They seemed untamed and in need of a ring master.
She was tomboyish and tough, with baggy blue jeans, wheat-colored timberland boots, and a hooded sweater, of course. A high-school dropout, she learned how to hustle coke, working eight-hour days, sitting on a broken bench in the projects, selling crack to the same customers all day long.
Summer days were the best days. We gathered at the center of the projects. Children played in a pool surrounded by the debris of abandoned buildings and the glass of broken windows. The Latino kids played Frisbee with old tile from a kitchen floor. The high-rise brick buildings blocked the bright, shining sun.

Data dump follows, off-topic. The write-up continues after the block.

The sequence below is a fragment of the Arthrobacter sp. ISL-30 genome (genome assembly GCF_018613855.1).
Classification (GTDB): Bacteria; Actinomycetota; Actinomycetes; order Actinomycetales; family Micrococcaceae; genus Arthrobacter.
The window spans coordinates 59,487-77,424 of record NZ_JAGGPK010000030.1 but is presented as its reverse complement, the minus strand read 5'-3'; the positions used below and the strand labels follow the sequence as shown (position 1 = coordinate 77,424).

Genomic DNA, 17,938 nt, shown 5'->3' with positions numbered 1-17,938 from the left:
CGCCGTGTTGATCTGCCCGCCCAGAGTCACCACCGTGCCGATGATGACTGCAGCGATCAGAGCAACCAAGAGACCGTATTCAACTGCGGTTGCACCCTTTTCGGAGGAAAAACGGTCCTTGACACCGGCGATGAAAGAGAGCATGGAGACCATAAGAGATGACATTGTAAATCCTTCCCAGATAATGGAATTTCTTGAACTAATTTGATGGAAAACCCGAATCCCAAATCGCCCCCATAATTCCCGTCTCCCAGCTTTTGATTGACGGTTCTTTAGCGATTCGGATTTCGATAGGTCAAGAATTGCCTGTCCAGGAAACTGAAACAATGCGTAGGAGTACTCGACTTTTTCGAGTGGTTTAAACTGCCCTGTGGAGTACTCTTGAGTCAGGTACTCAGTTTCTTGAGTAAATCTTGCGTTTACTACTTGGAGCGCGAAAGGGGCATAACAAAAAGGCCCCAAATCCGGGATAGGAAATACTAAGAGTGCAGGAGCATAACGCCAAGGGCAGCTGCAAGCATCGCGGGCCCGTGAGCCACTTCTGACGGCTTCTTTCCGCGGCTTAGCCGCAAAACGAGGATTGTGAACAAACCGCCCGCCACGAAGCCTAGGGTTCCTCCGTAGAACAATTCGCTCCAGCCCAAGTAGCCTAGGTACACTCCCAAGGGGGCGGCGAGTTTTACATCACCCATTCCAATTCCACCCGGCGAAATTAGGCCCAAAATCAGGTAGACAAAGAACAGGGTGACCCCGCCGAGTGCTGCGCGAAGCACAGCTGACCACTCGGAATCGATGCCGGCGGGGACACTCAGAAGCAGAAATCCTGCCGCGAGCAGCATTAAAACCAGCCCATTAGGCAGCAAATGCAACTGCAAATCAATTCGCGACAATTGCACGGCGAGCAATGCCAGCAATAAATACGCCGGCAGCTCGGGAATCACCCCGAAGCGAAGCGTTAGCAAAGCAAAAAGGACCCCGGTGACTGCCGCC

But we loved it. It was community without organization. It was our community.
Sometimes I have to remind myself of what I loved about growing up in the projects. It sure wasn't conventional. Was it the mortar that holds together the bricks? Yes.
Remembering helps me stay relevant to why youth respect their neighborhoods. They feel a personal connection to that great line from New Jack City: "We all we got."